LAPD takes delivery of 100 pure electric vehicles, more than doubling the size of the City’s EV fleet
LOS ANGELES — Black-and-whites can also be green. The Los Angeles Police Department today added 100 electric cars (EVs) to its fleet, making L.A. a national leader in the move to cleaner and quieter vehicles.
The new arrivals bring the City’s total number of EVs to 168, giving Los Angeles the largest fully battery-powered municipal fleet in the United States. In the most aggressive such policy of any city or state in the U.S., Mayor Garcetti’s Sustainable City Plan requires that at least half of all new City vehicles be electric.
“Every sector should be migrating to green technology — and these new EVs show how local government can lead,” said Mayor Garcetti. “Our sustainability plan pushes L.A. to speed adoption of greener practices and technologies, which also save money and resources. If LAPD can do it, so can everyone else.”
The move helps the bottom line. Electric vehicles cost less to maintain and fuel, and the deal includes maintenance as well as training and certification of LAPD mechanics on electric vehicles. By opting to lease instead of purchase the 100 EVs, LAPD also was able to buy and install 104 charging stations.
“Electric vehicle procurement made sense for taxpayers and for the environment,” said LAPD Chief Charlie Beck. “The charging stations we bought will power many more electric vehicles in the future, for much less than the price of gas. Every dollar we save from lower maintenance will go back into law enforcement to keep our city safe. And while our new electric cars will be used only for non-emergency purposes, we will continue to monitor and test new generations of vehicles for their potential to serve as patrol cars.”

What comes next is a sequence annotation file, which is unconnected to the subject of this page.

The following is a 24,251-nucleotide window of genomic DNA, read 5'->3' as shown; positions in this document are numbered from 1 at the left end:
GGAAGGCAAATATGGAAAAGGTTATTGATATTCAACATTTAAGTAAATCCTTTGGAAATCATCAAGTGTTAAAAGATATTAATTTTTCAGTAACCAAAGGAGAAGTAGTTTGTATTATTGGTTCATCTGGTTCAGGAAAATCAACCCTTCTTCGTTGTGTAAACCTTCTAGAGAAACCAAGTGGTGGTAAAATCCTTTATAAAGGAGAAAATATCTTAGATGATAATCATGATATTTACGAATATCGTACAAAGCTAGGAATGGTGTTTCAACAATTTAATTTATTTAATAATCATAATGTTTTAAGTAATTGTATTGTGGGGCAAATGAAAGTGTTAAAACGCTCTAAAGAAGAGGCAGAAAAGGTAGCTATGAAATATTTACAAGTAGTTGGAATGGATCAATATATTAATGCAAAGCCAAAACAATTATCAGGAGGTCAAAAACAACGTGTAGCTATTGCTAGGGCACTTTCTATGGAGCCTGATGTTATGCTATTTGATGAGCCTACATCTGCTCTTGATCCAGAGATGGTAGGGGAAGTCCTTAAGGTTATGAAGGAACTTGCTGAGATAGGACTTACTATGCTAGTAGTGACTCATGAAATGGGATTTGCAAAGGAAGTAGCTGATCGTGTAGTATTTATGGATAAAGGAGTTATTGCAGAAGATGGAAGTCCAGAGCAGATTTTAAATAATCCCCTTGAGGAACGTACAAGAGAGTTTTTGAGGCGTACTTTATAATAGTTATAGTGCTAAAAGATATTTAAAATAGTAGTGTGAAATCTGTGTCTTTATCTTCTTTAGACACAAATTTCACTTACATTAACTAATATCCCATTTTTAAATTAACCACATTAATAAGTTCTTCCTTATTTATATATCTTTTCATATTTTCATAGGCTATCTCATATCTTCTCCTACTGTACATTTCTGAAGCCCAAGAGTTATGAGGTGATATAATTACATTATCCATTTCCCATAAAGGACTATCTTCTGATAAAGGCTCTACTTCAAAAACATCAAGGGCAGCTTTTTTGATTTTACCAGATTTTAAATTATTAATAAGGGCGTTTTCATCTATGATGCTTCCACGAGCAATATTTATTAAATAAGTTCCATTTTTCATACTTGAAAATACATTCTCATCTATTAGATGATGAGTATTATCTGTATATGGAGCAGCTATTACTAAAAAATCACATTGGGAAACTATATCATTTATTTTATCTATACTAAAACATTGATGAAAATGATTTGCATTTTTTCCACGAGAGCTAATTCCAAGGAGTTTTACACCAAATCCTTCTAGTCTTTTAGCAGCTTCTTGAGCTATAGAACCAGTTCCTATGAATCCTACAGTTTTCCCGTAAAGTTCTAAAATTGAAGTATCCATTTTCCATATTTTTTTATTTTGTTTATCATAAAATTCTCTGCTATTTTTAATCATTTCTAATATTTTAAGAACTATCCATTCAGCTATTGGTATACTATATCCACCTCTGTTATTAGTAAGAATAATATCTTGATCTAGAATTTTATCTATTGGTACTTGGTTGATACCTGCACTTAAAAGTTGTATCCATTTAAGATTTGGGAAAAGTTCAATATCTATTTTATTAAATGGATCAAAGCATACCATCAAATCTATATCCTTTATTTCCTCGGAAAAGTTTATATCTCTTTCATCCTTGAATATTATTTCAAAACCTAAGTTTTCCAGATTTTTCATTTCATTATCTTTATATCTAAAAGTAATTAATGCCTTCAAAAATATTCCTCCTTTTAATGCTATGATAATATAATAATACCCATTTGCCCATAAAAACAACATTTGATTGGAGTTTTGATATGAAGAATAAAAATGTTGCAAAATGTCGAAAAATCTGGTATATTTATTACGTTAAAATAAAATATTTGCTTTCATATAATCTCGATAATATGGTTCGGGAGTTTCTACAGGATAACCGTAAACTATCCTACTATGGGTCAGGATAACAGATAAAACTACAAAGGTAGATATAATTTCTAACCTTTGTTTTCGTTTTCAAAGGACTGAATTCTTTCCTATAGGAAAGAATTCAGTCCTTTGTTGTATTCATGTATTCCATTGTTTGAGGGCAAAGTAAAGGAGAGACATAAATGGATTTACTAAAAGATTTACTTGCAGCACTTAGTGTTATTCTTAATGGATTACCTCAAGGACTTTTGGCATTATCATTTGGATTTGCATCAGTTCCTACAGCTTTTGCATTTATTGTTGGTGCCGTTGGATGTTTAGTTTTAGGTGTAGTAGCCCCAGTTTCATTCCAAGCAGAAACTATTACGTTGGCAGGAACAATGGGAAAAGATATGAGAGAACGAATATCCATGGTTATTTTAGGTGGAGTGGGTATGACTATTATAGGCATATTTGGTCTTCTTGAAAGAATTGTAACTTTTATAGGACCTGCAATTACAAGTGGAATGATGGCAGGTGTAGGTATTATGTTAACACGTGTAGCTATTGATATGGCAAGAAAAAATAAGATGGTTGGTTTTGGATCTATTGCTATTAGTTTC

The new arrivals give LAPD the largest pure EV fleet of any police force in the country.
LAPD chose BMW i3 cars after a competitive bid, opting for a three-year lease to retain flexibility to change the fleet as EV technology evolves.
With the lease, LAPD was able to replace 100 aging vehicles instead of the original 36.
The department obtained permission from City Council to redirect $1.5 million earmarked for buying EVs to the purchase and installation of 104 charging stations, including 4 DC fast chargers capable of restoring a full charge in less than an hour.
By leading through example on EV procurement, Los Angeles and the City hope to move the EV market towards lower costs and greater investment into viable medium and heavy duty EVs, a critical portion of the City’s fleet for many departments. The lease also will reduce the City’s dependence on a gasoline, a highly volatile commodity.
Los Angeles leads in electric transportation in other ways. The City recently passed its 2017 goal of 1,000 publicly available EV charging stations, giving it the most of any city in the United States.
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